August Windows Bulletins Fix RDP, JScript, and Kernel-Mode Drivers Flaws

Severity: High


  • These vulnerabilities affect: All current versions of Windows and the components that ship with it
  • How an attacker exploits them: Multiple vectors of attack, including sending specially crafted network traffic, enticing users to visit malicious web content, or running malicious applications
  • Impact: In the worst case, an attacker can gain complete control of your Windows computer
  • What to do: Install the appropriate Microsoft patches as soon as possible, or let Windows Automatic Update do it for you.


Today, Microsoft released four security bulletins describing seven vulnerabilities that affect Windows and components that ship with it. Each vulnerability affects different versions of Windows to varying degrees. However, a remote attacker could exploit the worst of these flaws to gain complete control of your Windows PC. We recommend you download, test, and deploy these updates – especially the critical ones – as quickly as possible.

The summary below lists the vulnerabilities, in order from highest to lowest severity.

  • MS12-053: RDP Code Execution Vulnerability in XP

The Remote Desktop Protocol (RDP) is a Microsoft communication standard designed to allow you to gain access to your computers over a network to directly control your desktop.

Unfortunately, the RDP component that ships with Windows XP suffers from a serious security vulnerability having to do with how it handles specially crafted sequences of packets (similar to a flaw described in March). By sending such a packet sequence to a computer running the RDP service, an attacker could exploit this flaw to gain complete control of that computer.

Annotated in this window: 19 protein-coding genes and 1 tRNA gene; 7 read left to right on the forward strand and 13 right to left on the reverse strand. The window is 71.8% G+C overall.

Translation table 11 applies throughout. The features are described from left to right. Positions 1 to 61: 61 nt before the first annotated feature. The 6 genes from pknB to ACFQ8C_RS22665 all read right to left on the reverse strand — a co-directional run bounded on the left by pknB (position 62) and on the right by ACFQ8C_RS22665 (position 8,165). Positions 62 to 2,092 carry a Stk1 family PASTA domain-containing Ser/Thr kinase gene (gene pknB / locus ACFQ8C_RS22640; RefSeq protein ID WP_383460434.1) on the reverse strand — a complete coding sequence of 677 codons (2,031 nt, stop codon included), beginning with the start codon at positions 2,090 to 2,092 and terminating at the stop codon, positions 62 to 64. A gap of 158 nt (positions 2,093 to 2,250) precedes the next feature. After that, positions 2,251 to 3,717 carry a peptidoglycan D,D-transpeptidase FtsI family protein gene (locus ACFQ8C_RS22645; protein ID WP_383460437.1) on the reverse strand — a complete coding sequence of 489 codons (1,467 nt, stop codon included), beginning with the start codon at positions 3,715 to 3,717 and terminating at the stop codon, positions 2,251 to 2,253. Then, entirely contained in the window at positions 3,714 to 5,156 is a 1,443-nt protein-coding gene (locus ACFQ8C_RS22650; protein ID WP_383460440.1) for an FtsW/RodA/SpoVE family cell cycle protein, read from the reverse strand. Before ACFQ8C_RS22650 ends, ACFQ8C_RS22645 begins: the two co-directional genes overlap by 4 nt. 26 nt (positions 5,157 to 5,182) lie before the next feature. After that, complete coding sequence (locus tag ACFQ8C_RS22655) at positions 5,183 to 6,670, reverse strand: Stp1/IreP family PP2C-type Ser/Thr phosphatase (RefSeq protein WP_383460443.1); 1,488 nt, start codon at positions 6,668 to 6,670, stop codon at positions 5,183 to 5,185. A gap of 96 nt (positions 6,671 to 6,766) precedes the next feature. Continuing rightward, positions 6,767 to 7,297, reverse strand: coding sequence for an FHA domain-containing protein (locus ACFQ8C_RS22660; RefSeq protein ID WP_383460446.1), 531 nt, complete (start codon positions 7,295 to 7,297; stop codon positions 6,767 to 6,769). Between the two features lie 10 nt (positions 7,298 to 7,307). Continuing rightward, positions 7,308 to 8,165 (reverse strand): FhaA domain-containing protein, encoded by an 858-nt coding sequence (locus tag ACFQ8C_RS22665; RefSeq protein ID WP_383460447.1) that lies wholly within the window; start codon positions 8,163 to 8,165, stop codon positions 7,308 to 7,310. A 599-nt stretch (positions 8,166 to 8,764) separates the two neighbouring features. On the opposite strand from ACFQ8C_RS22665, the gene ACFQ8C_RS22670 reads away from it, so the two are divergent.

The good news is RDP isn’t enabled by default on Windows systems, and this flaw only affects Windows XP. You’re only vulnerable to this flaw if you specifically enabled RDP on XP systems. However, keep in mind that XP’s Remote Assistance and Remote Web Workplace features also expose RDP.

Microsoft rating: Critical

  • MS12-054: Multiple Windows Network Component Vulnerabilities

Windows ships with various networking components, including the Print Spooler service to help manage print jobs and the Remote Administration Protocol (RAP) used for printer and file share maintenance.

According to this bulletin, these two network components suffer from four vulnerabilities. Three of the vulnerabilities have to do with how these network components handle specially crafted network requests. To summarize, by sending specially crafted RAP requests or print spooler responses, a remote attacker can leverage three of these flaws to execute code your Windows computers with full SYSTEM-level privileges.

RAP and Print Spooler communications tend to use SMB, which travels over TCP port 445, or via NetBIOS (udp/tcp 137, 138, 139). By default, most firewalls block external access to these ports, which mitigates the risk of this sort of attack from the Internet. Nonetheless, this update fixes very serious flaws, which malware could leverage to help itself spread within your network. We recommend you apply the updates as quickly as possible.

Microsoft rating: Critical

  • MS12-055 :  Kernel-Mode Driver Elevation of Privilege Flaw